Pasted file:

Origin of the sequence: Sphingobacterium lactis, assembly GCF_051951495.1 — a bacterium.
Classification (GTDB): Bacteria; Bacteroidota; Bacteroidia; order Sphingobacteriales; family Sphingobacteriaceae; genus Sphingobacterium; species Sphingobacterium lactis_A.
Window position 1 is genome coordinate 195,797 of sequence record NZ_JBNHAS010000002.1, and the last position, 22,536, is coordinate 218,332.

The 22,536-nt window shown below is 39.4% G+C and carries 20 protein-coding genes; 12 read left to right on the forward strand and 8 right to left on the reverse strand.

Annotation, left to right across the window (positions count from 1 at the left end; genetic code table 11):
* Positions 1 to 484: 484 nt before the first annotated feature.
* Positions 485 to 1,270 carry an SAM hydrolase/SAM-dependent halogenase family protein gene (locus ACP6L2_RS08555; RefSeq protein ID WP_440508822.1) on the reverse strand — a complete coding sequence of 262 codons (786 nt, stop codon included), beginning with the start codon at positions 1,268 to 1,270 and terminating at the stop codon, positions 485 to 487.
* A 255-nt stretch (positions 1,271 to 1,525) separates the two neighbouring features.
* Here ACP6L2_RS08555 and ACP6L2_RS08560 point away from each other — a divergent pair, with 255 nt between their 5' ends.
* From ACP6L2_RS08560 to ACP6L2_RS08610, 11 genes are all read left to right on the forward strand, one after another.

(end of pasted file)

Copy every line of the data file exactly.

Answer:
Origin of the sequence: Sphingobacterium lactis, assembly GCF_051951495.1 — a bacterium.
Classification (GTDB): Bacteria; Bacteroidota; Bacteroidia; order Sphingobacteriales; family Sphingobacteriaceae; genus Sphingobacterium; species Sphingobacterium lactis_A.
Window position 1 is genome coordinate 195,797 of sequence record NZ_JBNHAS010000002.1, and the last position, 22,536, is coordinate 218,332.

The 22,536-nt window shown below is 39.4% G+C and carries 20 protein-coding genes; 12 read left to right on the forward strand and 8 right to left on the reverse strand.

Annotation, left to right across the window (positions count from 1 at the left end; genetic code table 11):
* Positions 1 to 484: 484 nt before the first annotated feature.
* Positions 485 to 1,270 carry an SAM hydrolase/SAM-dependent halogenase family protein gene (locus ACP6L2_RS08555; RefSeq protein ID WP_440508822.1) on the reverse strand — a complete coding sequence of 262 codons (786 nt, stop codon included), beginning with the start codon at positions 1,268 to 1,270 and terminating at the stop codon, positions 485 to 487.
* A 255-nt stretch (positions 1,271 to 1,525) separates the two neighbouring features.
* Here ACP6L2_RS08555 and ACP6L2_RS08560 point away from each other — a divergent pair, with 255 nt between their 5' ends.
* From ACP6L2_RS08560 to ACP6L2_RS08610, 11 genes are all read left to right on the forward strand, one after another.